Boilers in paper mills are used for process, electrical power, and economic reasons (in the Kraft process, specifically). The steam produced in the boilers is used to cook wood chips (along with the cooking chemicals).
Steam is sent to dryer cans or Yankee dryer to remove the water from the sheet that the drainage, vacuum, and mechanical pressing sections of the paper machine can’t accomplish. The steam from the industry boilers is also used throughout the mill in heat exchangers, steam-traced piping, stock chests, etc. The most obvious use of the industry steam boiler is to produce power.
Power can be produced by combustion of bark, black liquor (Kraft), and fuel oil, among others. The electricity produced within the mill reduces costs associated with the large electrical demand of a paper mill and potentially increases reliability vs using outside power (outages, storms, etc.).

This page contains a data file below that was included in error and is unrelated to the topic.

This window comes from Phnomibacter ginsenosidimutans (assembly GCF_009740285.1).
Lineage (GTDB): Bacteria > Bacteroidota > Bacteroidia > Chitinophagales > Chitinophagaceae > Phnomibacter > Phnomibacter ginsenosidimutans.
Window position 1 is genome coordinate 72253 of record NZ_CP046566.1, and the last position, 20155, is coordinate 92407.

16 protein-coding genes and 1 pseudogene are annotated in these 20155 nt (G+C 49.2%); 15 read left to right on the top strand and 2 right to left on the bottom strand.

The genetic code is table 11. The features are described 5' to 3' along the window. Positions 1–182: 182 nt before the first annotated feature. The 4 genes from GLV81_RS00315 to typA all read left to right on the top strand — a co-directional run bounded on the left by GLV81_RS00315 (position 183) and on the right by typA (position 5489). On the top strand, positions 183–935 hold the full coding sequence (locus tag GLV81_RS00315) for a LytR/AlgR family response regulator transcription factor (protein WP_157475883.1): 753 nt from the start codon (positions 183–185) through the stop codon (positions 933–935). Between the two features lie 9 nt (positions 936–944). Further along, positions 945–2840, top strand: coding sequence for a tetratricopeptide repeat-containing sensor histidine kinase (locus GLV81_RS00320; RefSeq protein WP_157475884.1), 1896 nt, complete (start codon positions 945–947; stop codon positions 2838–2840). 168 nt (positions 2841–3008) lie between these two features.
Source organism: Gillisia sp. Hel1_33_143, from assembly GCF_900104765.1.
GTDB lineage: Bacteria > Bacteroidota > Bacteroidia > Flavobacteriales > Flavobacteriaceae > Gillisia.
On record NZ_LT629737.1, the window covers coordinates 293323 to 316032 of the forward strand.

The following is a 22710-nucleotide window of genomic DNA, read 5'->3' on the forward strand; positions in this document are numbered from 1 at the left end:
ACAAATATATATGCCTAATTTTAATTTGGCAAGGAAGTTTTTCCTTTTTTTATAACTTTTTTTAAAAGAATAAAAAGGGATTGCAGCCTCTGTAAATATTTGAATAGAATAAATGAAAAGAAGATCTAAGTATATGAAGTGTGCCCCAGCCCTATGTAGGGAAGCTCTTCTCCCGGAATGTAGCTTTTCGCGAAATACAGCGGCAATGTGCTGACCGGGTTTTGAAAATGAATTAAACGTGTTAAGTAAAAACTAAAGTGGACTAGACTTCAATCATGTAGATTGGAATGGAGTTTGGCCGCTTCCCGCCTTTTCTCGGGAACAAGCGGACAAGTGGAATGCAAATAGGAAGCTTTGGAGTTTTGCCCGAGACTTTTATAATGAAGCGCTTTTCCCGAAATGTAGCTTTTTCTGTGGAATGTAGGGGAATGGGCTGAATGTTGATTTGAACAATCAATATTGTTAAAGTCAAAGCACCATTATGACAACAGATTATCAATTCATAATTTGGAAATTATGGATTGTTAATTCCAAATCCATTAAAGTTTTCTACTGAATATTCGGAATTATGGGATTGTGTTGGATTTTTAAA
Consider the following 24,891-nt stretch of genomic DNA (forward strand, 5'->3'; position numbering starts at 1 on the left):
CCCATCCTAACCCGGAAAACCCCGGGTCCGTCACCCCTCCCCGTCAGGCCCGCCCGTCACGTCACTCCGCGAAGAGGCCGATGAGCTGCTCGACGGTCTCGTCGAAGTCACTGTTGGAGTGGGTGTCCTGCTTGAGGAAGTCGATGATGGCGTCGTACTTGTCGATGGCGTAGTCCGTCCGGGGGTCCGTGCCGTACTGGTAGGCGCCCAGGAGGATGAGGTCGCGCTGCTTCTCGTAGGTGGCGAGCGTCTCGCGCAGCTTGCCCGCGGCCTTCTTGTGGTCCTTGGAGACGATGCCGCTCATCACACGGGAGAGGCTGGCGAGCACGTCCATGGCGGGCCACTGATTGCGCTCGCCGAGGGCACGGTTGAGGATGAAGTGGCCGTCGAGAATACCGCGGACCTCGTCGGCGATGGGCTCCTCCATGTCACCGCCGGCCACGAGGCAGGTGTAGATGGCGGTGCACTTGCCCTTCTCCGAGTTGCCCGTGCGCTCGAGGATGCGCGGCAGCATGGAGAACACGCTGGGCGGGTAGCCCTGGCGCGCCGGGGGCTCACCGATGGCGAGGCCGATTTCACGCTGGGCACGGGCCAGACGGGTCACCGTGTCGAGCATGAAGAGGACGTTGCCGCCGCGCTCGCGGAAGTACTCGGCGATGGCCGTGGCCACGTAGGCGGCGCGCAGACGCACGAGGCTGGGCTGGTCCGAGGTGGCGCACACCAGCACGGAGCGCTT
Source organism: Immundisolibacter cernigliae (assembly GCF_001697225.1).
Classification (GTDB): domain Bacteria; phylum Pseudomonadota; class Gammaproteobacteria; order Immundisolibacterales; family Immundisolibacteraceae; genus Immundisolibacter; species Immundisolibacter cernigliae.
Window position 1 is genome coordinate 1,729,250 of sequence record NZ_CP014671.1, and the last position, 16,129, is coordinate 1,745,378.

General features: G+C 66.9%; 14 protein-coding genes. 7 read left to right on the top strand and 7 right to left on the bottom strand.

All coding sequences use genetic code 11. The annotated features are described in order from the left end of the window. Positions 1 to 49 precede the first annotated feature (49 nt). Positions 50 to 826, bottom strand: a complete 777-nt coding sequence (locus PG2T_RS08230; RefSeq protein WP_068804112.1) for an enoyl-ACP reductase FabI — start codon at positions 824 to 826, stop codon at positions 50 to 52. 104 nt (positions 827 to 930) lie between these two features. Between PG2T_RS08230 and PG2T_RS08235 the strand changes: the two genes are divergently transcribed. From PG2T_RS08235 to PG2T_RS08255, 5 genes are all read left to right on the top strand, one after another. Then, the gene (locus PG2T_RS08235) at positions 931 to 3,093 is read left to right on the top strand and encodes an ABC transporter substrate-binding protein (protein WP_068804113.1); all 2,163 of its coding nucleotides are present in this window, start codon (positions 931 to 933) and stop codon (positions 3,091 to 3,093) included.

In the Kraft Recovery Process (liquor loop), white liquor is used to cook wood chips and yields pulp and weak black liquor (separated by washing in multiple steps). This weak black liquor is concentrated in evaporators (another large steam user) to produce a fuel the recovery boiler(s) can use to produce power and process steam. The inorganic portions fall into the smelt tank and are dissolved to produce green liquor. This green liquor is then re-causticized to produce white liquor (hence the term liquor loop).
This recovery loop aids in saving money by reducing waste of cooking chemicals, producing steam, and producing power. Imagine if fresh cooking chemicals had to be purchased and used exclusively to cook the chips! The recovery loop, with the recovery boiler playing a key role, makes paper mill operations economical.